“Ducks, Newburyport” by Lucy Ellmann is a big book, in several ways.
At 1,020 pages, the novel — which has a North American release date of Sept. 10 — is much too large to slip into your pocket.
“Ducks, Newburyport” also has a literary reputation that has grown much bigger since Tuesday, when it was placed on the short list for the Booker Prize, the United Kingdom’s most exclusive award for fiction.
In addition, the novel features stream-of-consciousness narration and uses either one or, by some counts, eight sentences to tell its entire story. Even if it’s the latter, those are some big sentences.
But at this point, when most locals haven’t yet read the book, it is the novel’s title that looms largest of all, raising the question of its connection to this region.
The answer is that “Ducks, Newburyport” refers to an incident in which the narrator’s mother was saved from drowning as a little girl, after she followed some ducks into a pond in Newburyport and was rescued by her sister.
Ellmann, who was born in 1956 in Illinois and currently lives in Scotland, has published six previous novels. A biographical essay at the British Council’s website describes her as “one of modern literature’s most well-kept secrets.”
Ellmann’s first novel, 1988’s “Sweet Desserts,” won an award from The Guardian newspaper. It has been described as a semi-autobiographical account of the author’s teen years in England, where she moved with her parents when she was 13.
There is some basis for believing that the titular incident in the pond could also be based on fact because Ellmann’s mother was born in Newburyport, as Mary Donoghue.
According to her obituary from 1989, when she died at age 68, Mary Ellmann also had a sister, Kathleen Byrnes, who was living in Beverly.
Mary attended the University of Massachusetts and received master’s and doctoral degrees in English at Yale, before marrying the literary biographer and critic Richard Ellmann in 1949.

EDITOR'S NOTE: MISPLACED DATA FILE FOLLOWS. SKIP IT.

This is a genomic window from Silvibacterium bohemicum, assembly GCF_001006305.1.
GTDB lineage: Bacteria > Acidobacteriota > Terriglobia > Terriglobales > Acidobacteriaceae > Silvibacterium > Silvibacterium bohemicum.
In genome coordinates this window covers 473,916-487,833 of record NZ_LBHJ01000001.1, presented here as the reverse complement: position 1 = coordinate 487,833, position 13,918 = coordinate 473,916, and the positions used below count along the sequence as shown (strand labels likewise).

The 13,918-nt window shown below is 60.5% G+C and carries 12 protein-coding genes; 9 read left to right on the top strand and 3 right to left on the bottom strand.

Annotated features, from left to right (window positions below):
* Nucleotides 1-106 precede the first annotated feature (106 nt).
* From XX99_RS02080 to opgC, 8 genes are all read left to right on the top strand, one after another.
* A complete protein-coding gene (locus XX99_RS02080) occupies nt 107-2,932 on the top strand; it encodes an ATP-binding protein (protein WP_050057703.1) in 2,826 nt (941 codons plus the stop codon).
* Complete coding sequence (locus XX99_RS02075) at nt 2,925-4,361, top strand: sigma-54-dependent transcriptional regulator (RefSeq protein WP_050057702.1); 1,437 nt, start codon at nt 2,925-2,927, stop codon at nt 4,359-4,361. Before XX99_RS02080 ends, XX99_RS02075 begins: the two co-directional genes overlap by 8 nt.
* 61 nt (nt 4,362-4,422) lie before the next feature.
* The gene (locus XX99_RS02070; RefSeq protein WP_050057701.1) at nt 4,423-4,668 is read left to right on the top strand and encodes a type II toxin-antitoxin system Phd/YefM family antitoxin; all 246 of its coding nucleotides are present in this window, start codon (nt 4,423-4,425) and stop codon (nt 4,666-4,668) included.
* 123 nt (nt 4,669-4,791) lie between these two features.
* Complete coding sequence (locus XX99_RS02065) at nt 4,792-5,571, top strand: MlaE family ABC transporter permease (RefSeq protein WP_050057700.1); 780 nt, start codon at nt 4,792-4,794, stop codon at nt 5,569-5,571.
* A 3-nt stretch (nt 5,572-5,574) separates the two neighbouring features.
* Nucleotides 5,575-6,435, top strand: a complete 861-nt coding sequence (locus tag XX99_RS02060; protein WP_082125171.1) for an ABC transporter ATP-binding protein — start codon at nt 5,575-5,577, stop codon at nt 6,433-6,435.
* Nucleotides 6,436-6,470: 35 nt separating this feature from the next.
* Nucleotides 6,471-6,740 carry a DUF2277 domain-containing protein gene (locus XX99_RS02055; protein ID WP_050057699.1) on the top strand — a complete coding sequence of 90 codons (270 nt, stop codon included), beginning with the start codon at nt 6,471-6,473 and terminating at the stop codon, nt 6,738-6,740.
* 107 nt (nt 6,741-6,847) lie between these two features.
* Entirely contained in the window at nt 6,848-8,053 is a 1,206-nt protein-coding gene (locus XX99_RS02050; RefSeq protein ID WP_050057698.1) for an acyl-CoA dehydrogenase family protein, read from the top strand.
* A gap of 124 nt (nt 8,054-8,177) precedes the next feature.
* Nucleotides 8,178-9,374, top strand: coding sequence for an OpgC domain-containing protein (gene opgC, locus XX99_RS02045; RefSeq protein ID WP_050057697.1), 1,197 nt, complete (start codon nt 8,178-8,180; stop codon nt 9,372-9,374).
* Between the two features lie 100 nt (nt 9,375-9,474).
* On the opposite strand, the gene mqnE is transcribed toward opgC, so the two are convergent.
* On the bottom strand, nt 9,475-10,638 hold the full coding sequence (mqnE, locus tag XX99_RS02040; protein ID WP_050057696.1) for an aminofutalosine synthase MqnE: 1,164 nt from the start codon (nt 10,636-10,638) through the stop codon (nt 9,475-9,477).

Mary also became a professor and literary critic and published a book of feminist literary criticism in 1968, “Thinking About Women,” which Kirkus Reviews described as “combative, demanding.”
Richard Ellmann was famous for his biographies and essays about the giants of modern Irish literature, particularly William Butler Yeats, Oscar Wilde and James Joyce.
Joyce used stream of consciousness extensively in his novel “Ulysses” and once wrote in a letter that his novel “Finnegans Wake,” which was published in 1939, “ends in the middle of a sentence and begins in the middle of the same sentence.”
Whatever Lucy Ellmann may or may not owe to her parents’ scholarly concerns or Joyce’s techniques and experiments, the stream of consciousness in “Ducks, Newburyport” belongs to a mother of four in Ohio and touches on an encyclopedic range of topics from her everyday experience.
Reviewers and readers in online forums have expressed delight in the book, which has a Canadian publisher, Biblioasis.
Giselle Stevens, director of the Newburyport Public Library, said that five libraries in the Merrimack Valley consortium currently have Ellmann’s new novel on order, and she expects to receive a copy in Newburyport soon.
“We generally order anything that’s on that short list,” she said.
Stevens said that she heard that “Ducks, Newburyport” is “long and challenging” and has been compared to David Foster Wallace’s 1996 novel, “Infinite Jest,” which also uses experimental techniques.
“I don’t know anyone who has actually read it yet, but I’m sure now that it’s been short-listed, it will be popular,” Stevens said.